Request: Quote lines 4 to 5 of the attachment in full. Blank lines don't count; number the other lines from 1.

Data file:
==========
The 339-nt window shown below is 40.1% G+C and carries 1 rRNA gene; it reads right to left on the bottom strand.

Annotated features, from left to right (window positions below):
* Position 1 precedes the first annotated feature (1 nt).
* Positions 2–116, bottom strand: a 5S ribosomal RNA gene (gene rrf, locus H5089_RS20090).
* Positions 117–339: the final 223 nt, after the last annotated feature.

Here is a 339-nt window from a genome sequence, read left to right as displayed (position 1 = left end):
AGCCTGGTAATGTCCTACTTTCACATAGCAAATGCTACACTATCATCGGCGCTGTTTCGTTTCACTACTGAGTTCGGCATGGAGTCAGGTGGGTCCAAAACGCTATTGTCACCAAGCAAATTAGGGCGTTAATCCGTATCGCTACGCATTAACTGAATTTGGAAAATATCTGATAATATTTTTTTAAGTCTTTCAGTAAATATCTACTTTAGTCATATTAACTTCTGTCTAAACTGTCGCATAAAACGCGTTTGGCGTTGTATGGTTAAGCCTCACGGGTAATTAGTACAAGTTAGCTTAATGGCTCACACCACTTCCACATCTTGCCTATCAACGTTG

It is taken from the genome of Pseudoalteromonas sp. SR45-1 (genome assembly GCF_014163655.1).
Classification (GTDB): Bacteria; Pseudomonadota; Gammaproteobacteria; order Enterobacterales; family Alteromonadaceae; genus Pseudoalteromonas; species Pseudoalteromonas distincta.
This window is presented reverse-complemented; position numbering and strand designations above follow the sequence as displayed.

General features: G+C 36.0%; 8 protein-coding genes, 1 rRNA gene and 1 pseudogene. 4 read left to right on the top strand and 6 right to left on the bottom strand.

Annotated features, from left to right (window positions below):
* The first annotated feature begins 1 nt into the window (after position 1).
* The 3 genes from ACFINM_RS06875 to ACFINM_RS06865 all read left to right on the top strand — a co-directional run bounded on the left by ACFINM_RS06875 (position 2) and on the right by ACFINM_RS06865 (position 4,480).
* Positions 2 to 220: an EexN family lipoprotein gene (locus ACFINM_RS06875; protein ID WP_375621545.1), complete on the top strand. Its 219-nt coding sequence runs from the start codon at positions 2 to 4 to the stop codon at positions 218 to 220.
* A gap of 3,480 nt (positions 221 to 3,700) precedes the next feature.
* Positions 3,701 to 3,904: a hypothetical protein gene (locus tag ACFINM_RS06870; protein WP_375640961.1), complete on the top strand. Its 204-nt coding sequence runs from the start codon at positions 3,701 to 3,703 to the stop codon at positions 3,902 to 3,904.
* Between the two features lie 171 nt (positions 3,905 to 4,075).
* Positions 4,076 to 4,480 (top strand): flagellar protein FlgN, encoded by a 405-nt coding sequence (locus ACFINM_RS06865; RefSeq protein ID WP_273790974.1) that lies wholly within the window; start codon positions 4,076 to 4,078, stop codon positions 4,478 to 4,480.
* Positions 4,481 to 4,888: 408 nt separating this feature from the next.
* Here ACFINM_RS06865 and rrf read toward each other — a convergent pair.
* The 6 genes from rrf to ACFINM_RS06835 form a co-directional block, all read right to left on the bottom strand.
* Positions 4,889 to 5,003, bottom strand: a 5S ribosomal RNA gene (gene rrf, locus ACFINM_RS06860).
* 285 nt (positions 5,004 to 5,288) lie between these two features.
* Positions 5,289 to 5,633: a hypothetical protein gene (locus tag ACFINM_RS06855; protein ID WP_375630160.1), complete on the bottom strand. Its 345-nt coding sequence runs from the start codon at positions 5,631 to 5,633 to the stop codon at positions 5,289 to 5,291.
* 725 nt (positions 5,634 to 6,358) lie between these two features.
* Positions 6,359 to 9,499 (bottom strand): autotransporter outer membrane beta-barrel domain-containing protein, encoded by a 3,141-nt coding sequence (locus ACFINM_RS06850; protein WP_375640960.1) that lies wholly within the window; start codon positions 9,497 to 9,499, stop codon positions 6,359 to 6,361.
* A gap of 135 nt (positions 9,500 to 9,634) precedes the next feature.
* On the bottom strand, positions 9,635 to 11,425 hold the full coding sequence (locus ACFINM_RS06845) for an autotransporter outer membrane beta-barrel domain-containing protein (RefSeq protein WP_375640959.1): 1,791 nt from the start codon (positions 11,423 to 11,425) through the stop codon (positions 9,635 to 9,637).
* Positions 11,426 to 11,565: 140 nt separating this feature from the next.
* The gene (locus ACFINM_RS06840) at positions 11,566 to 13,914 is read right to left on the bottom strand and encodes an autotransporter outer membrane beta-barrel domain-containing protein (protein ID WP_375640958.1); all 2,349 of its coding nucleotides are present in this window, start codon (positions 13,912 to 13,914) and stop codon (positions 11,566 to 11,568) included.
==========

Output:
* Positions 2–116, bottom strand: a 5S ribosomal RNA gene (gene rrf, locus H5089_RS20090).
* Positions 117–339: the final 223 nt, after the last annotated feature.